Nursing is in the midst of revolutionary changes. There are many forces which is driving the changes in nursing and healthcare. The explosion of medical technology has led to myriad lifesaving and life-enhancing inventions, including spare body parts ranging from knees to thumbs and dramatically improved sensors and diagnostics giving benefits like Portability and mobility, Evidence-based practice, Emphasis on safety and quality, High times for high-tech, Robots in the OR. Here’s a rundown of a few areas where technology is making a big impact. Computer-assisted surgery has moved to the next level. Robots have elbowed their way onto the operating-room bed and into the perioperative team. Although too expensive to use for every surgery, robots have proven their mettle in complex procedures and those that require manipulation in a tight area.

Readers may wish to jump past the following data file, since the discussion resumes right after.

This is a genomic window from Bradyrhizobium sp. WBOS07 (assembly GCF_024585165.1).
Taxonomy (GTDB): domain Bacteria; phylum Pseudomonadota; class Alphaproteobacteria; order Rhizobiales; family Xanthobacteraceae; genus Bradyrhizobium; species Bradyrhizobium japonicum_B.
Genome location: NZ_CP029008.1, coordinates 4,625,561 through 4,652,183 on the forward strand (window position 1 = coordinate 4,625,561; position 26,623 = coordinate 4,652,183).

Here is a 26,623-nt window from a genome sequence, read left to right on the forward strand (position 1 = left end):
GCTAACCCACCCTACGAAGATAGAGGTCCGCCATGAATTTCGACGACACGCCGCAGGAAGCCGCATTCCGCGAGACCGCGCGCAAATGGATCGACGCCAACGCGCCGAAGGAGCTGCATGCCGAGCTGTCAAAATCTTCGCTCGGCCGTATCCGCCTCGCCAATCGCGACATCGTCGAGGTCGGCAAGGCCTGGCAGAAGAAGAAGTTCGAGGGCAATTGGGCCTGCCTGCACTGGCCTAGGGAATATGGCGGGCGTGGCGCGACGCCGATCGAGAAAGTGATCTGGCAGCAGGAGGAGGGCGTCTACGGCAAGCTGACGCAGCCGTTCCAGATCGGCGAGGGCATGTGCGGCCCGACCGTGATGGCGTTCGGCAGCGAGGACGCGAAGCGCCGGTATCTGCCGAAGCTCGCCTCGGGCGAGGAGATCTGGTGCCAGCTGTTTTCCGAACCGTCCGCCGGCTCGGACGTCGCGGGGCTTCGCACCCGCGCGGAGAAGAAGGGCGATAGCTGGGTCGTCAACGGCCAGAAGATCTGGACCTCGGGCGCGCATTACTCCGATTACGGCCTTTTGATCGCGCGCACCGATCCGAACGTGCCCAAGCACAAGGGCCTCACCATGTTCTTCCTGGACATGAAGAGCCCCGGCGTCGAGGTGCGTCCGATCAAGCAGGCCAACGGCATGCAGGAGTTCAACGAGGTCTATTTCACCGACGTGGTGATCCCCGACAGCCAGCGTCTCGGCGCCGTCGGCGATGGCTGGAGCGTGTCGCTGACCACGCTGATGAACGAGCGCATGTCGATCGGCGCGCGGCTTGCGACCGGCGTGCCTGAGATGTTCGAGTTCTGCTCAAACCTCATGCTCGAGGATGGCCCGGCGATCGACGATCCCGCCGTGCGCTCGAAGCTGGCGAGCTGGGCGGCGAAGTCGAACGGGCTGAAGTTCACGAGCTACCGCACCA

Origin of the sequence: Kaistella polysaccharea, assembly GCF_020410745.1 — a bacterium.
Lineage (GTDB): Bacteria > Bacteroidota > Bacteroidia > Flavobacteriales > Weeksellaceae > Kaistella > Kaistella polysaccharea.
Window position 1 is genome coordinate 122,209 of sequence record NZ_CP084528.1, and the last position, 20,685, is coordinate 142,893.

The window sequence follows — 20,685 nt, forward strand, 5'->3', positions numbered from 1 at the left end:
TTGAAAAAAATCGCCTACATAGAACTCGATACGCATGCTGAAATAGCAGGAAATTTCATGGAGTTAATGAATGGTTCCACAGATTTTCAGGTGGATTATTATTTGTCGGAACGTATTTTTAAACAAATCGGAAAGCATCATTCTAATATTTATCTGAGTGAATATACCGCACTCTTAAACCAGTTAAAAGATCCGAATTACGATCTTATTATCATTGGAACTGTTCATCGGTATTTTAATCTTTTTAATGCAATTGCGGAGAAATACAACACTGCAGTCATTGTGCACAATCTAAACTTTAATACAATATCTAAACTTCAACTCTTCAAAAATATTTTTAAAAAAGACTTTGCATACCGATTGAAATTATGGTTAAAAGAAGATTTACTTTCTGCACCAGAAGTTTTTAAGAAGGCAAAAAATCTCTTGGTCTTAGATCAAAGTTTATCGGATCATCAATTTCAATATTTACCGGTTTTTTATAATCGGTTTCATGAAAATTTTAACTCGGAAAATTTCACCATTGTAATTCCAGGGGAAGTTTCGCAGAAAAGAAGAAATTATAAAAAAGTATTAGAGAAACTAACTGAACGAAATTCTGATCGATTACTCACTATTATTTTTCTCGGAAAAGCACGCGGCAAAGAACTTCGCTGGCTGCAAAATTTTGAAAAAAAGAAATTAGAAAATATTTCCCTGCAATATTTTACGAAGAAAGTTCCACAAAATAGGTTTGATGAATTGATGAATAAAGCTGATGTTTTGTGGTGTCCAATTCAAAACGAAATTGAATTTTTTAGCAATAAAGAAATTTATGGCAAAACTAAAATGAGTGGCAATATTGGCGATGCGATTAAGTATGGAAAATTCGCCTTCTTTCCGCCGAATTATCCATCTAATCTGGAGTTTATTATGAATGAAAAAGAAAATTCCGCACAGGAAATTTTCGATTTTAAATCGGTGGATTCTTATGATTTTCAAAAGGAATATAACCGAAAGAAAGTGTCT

New health care technology is also creating opportunities for nurses. More and more aspects of the profession are electronic: Test results, X-rays, blood work, and ordering medication. An array of new technologies — mobile devices, electronic medical records, cloud computing, and teleconferencing — invite nurses to be digitally ambitious.
Nurses will also confront the growing costs of health care. For example, a major challenge is how to curb the large expenditures for chronic disease patients in hospitals. One proven way is to treat patients before they need a hospital visit. New at-home monitoring programs, where nurses see patients on live webcasts, will soon play a larger role in patient care. Because these emerging tools are at the forefront of more cost-efficient care delivery, nurses who can adapt and implement technology will become sought-after leaders.